When Roger and I wrote this article, my assumption was that a canister which labelled its contents as "Butane" did actually contain >99% butane, and a canister that was labelled "30% Propane 70% Butane" (like Coleman canisters) did contain just that.
But I was wrong. I should not be surprised of course; why would a manufacturer go to the expense of filling canister with a high purity gas which is only going to be burned in a camping stove? No, they are just going to use the cheapest fraction of gas they can get from a petroleum refinery.
So, what is the actual composition of a "Butane" canister?
The Campingaz/Coleman MSDS tabulates the contents of all their canisters under three headings: Butane, Super Butane and Butane-Propane Mix. It then describes each of these as:
Butane: composition in compliance with French decree of 3/9/79
Super Butane: mixture of butanes, butenes and propane (approx. 20%)
Butane-Propane mix : mixture of butanes, butenes and propane (approx. 30 %)
The Comite Francais du Butane et du Propane proscribes the properties of commercial Butane which it defines (in French) as "a mix of hydrocarbons made up mainly of butanes and butenes and containing less than 19% by volume of propane and propene". It also requires the vapour pressure of the mixture to be less than 6.9 bar at 50C.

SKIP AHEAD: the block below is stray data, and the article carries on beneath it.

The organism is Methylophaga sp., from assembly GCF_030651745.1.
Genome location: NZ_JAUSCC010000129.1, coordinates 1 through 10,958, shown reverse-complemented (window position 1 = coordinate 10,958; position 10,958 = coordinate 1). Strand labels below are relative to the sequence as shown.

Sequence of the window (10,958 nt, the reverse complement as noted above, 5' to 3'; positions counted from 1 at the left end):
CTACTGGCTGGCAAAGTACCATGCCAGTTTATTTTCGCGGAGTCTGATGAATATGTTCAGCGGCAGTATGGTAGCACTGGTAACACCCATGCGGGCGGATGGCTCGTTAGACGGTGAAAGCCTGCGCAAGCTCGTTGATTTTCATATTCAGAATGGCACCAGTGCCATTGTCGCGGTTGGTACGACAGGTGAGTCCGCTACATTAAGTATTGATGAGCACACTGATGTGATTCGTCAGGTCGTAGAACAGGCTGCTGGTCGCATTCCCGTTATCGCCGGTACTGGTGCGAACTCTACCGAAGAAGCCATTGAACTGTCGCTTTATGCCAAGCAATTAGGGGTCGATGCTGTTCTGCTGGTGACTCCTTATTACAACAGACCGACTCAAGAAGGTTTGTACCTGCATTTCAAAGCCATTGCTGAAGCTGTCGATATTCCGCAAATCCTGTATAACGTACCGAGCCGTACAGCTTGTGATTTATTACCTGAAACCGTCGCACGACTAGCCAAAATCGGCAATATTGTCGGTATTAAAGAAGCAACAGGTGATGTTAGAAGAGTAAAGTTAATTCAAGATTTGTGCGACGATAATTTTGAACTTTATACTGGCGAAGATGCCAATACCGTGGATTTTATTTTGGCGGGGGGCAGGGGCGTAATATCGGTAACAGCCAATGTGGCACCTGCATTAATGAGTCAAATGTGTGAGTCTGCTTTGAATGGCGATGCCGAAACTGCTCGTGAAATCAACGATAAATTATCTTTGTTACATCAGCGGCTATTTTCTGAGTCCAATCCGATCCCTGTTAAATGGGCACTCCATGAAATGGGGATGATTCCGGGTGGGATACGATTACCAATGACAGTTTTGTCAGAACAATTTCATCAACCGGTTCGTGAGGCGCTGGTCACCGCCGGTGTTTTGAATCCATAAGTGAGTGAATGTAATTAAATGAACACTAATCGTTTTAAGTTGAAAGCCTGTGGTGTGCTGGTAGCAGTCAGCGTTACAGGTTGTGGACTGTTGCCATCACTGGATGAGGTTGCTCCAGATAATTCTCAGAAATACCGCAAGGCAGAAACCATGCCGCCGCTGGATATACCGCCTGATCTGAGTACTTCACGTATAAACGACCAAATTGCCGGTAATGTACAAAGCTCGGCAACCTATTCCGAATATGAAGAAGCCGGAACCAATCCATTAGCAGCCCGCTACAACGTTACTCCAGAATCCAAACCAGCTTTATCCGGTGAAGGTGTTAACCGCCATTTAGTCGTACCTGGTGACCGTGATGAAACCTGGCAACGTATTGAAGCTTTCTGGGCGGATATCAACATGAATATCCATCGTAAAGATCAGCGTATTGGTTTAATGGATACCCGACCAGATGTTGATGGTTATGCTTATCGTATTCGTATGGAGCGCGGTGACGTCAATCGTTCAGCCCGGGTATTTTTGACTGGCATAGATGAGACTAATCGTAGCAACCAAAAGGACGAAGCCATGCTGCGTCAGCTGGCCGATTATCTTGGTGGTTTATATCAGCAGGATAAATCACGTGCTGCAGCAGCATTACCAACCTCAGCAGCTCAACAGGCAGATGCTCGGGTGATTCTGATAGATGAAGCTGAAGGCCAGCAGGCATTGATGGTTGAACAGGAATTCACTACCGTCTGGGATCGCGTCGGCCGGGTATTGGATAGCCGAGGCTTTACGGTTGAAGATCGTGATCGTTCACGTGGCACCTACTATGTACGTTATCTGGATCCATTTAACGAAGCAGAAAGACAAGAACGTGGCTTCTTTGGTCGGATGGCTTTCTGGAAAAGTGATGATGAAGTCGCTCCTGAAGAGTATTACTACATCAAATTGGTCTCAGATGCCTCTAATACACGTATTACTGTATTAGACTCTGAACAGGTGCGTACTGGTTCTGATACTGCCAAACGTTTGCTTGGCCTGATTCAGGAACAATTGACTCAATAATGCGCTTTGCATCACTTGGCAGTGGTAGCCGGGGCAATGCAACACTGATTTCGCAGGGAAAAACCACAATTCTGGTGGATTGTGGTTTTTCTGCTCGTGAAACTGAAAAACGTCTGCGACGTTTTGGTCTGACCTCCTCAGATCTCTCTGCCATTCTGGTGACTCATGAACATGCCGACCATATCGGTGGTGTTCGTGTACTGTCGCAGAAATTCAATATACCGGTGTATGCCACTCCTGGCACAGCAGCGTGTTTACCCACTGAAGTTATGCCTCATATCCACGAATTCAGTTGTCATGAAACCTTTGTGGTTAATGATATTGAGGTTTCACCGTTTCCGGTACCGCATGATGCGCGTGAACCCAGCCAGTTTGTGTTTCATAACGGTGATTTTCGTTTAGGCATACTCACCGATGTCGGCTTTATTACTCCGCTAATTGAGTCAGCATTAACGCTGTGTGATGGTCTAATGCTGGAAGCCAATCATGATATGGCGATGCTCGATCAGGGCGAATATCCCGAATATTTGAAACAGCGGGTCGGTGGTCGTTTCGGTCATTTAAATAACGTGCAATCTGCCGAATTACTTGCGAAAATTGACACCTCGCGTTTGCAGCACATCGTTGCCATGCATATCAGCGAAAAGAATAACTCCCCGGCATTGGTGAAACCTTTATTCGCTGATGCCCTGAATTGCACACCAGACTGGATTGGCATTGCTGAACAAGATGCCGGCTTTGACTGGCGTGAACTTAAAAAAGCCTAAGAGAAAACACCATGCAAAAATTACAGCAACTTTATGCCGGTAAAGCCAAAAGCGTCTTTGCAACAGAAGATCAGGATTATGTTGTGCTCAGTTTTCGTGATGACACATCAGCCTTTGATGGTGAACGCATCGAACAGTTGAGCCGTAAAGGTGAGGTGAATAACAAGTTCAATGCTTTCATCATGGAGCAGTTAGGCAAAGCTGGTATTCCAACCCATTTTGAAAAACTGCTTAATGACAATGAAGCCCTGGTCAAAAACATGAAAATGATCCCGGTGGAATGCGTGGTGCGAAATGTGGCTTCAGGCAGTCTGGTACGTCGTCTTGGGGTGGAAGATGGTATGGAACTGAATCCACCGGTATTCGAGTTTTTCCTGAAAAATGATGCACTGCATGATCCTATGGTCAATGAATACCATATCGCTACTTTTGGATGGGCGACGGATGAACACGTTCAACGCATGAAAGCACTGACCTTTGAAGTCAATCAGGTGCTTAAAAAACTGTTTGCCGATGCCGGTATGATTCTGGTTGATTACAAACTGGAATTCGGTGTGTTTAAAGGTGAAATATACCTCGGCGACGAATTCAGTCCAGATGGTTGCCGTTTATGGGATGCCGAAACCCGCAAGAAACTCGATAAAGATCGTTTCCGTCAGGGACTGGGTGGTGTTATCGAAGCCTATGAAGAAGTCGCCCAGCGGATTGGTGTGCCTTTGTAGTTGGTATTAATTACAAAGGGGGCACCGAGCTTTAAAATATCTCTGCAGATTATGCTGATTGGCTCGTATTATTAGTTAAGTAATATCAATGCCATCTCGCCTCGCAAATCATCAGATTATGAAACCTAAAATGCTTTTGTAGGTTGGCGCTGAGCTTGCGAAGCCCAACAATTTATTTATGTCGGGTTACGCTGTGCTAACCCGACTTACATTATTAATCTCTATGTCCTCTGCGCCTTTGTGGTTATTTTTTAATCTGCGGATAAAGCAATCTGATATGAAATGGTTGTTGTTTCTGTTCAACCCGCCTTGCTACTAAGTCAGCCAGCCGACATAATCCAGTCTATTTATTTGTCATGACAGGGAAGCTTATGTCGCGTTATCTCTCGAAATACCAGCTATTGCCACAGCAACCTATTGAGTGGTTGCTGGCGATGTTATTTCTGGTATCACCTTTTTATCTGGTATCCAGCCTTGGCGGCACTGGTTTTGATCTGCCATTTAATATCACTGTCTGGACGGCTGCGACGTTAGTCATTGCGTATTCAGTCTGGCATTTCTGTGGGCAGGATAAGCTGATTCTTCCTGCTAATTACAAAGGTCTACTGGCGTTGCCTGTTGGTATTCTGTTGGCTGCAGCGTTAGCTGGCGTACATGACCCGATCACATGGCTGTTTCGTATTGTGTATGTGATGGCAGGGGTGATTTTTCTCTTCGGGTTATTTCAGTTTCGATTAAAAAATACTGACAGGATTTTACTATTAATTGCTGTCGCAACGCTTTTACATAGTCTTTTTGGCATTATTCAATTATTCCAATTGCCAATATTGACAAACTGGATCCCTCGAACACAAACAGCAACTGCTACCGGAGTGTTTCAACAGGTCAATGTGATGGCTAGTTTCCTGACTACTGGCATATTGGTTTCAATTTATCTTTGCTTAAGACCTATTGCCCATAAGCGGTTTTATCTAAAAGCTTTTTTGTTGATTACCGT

So, "Butane" is a mixture too: Butanes (n-butane and iso-butane), butenes (4 possibilities, boiling points from -6.9C to 3.7C), propane and propene (less than 19% combined).
The MSDS gives some further information on the atmospheric boiling point of each of these mixtures:
Super Butane: -20C
Butane-Propane Mix: -25C
Pure butane boils at close to 0C, so clearly the other components of the "Butane" mixture are significantly depressing the boiling point.
Older versions of the MSDS also listed the PowerMax canisters containing Butane-Propane (40%) mix with a boiling point of -26C.
Conclusion? Depending on where you hike, "Butane" may be adequate for 3-season use, other brands may vary.